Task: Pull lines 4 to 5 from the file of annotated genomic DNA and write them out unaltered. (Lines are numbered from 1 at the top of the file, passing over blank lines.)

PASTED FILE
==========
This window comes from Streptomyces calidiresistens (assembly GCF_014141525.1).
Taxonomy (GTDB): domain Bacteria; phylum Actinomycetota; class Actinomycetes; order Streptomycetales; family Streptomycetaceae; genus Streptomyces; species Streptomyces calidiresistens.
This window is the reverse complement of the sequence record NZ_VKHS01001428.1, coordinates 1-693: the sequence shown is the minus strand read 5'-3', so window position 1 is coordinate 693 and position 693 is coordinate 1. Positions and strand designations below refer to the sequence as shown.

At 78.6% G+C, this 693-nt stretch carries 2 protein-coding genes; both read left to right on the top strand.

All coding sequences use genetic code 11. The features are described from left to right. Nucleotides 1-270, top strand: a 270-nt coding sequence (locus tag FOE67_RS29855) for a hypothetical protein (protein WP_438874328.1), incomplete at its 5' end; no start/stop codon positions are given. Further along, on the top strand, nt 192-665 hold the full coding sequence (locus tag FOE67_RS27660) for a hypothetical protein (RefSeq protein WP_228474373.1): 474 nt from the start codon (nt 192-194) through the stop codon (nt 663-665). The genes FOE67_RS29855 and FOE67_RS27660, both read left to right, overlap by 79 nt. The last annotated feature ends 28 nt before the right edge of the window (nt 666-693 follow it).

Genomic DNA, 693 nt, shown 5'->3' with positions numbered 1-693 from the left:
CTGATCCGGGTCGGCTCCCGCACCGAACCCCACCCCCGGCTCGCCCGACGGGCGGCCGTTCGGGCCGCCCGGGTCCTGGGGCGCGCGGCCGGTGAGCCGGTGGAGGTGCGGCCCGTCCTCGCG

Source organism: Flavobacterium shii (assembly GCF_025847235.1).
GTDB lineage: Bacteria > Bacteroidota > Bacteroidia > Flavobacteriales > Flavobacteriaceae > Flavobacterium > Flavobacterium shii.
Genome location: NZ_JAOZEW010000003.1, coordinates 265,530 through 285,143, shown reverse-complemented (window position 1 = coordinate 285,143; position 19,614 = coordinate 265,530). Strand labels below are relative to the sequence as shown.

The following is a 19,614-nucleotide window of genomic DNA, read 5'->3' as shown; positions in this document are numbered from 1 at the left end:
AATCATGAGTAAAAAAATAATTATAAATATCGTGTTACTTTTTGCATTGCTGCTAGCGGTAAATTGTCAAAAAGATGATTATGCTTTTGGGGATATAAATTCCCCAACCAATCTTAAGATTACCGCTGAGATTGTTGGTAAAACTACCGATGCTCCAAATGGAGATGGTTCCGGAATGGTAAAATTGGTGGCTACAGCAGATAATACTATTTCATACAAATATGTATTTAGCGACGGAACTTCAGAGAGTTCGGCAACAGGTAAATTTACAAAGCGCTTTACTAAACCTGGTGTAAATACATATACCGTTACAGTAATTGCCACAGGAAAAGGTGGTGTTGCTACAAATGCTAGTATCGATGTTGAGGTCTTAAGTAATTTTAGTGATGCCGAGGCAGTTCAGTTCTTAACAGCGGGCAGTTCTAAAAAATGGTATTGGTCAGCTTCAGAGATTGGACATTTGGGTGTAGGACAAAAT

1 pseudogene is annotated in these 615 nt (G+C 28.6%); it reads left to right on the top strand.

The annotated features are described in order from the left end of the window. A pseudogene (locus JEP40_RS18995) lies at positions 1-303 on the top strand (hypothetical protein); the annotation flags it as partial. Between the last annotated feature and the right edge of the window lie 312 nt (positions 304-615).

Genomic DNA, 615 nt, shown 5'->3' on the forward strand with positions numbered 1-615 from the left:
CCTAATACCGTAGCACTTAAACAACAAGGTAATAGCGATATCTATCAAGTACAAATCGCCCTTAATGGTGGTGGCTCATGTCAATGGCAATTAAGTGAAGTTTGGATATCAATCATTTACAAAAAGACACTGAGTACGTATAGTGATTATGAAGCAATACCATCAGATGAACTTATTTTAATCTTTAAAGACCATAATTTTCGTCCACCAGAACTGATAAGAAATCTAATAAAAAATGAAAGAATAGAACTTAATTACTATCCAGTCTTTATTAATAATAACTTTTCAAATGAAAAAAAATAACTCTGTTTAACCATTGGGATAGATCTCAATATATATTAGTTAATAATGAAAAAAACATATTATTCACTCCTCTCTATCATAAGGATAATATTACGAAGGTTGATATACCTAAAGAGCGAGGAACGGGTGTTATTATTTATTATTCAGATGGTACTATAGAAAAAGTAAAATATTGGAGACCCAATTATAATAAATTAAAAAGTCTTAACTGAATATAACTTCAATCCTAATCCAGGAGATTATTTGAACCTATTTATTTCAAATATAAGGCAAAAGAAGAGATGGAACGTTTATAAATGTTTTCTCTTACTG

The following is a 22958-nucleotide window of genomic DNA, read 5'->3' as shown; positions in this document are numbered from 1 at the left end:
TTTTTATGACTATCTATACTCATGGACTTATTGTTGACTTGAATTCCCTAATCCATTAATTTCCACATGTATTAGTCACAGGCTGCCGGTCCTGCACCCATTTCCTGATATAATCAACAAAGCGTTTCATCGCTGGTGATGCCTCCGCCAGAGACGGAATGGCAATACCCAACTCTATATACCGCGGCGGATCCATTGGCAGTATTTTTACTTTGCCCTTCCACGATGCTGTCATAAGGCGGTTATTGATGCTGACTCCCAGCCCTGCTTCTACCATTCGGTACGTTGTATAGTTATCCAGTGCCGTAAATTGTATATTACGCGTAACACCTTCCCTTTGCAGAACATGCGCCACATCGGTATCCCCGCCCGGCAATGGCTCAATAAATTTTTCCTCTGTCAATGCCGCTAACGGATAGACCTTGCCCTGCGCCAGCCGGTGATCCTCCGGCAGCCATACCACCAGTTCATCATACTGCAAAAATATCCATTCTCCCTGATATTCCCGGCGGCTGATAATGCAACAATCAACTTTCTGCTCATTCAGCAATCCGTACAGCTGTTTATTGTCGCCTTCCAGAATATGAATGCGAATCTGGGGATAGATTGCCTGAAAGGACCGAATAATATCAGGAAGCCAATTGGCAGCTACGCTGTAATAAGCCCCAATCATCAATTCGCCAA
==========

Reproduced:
At 78.6% G+C, this 693-nt stretch carries 2 protein-coding genes; both read left to right on the top strand.

All coding sequences use genetic code 11. The features are described from left to right. Nucleotides 1-270, top strand: a 270-nt coding sequence (locus tag FOE67_RS29855) for a hypothetical protein (protein WP_438874328.1), incomplete at its 5' end; no start/stop codon positions are given. Further along, on the top strand, nt 192-665 hold the full coding sequence (locus tag FOE67_RS27660) for a hypothetical protein (RefSeq protein WP_228474373.1): 474 nt from the start codon (nt 192-194) through the stop codon (nt 663-665). The genes FOE67_RS29855 and FOE67_RS27660, both read left to right, overlap by 79 nt. The last annotated feature ends 28 nt before the right edge of the window (nt 666-693 follow it).